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'We like to help. That's just who we are', Pancho's Army continues mission of giving back

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Posted at 2:07 PM, Oct 07, 2021
and last updated 2021-10-07 14:07:56-04

ORCHARD PARK, N.Y. (WKBW) — "I don't call it Bills mafia. I call it Bills MaFamilia."

Not just a fan base but a family, and Anthony Trifolo is proud to be a member. He's a long-time fan who truly embodies the Buffalo MaFamilia spirit.

But he's more than just a guy in the crowd, he's a co-founder of a group who brings Buffalove to a whole new meaning.

"That's just who we are," he said. "We like to help. We're an army."

Pancho's Army to be exact, named after Trifolo's late friend and beloved bills fan, Ezra Castro. The group is made up of at least twenty members stretching from Buffalo to El Paso, Texas and all the way to Alaska.

Their mission is simple: to spread love, honor their veterans and loved ones, and most importantly, give back.

"I'm here to see smiles on people's faces at the end of the day when we're done helping them," Trifolo said. "It's a blessing actually. It really is."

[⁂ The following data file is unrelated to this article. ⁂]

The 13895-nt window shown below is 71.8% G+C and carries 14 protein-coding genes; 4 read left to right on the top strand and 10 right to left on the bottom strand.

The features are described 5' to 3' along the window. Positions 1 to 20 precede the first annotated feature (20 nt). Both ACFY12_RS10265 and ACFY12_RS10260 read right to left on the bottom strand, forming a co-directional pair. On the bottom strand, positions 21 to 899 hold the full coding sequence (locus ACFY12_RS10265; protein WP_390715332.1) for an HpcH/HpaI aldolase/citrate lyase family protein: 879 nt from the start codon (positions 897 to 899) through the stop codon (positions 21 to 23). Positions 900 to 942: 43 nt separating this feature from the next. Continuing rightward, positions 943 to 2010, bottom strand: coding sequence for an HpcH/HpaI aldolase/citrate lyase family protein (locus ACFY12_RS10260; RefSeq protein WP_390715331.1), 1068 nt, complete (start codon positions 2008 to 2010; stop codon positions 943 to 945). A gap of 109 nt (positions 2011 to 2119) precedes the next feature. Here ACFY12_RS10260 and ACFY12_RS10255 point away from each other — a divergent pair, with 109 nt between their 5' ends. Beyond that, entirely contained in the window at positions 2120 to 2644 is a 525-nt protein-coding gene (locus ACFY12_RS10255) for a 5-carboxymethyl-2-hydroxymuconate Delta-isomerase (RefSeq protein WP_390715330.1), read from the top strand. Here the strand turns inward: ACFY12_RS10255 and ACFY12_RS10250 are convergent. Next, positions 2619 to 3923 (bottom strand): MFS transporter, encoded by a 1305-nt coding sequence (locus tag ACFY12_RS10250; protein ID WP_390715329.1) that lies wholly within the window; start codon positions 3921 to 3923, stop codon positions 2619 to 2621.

Panchos' Army has teamed up with others like Patti Thomas and Joe Croom Photography to raise almost $10,000 for various charities [Wings Flights for Hope, Pancho's Packs, PUNT Foundation, and many more]. But the Army also includes past and present Bills players [Harrison Phillips, Lorenzo Alexander, Jerry Hughes, Josh Allen, Eric Wood] who are good human beings.

"They go above and beyond to help everybody," Trifolo explained about those who are "inducted". "They help not only people in our community, but where they're from as well."

Members get Pancho's Army jackets, handmade by Trifolo and Linda Young. Each jacket takes about a month to make and is personalized with various patches, according to the individual's interests or background.

The players who wear the jackets know how special it is to be a part of this Army. For Trifolo, seeing a player proudly wear it, is a reminder of their mission and the people who helped inspire them in the first place.

"It's something greater than myself, like my mother said," Trifolo said. "You're going to do something greater than yourself and if it wasn't for her, it probably wouldn't have happened."

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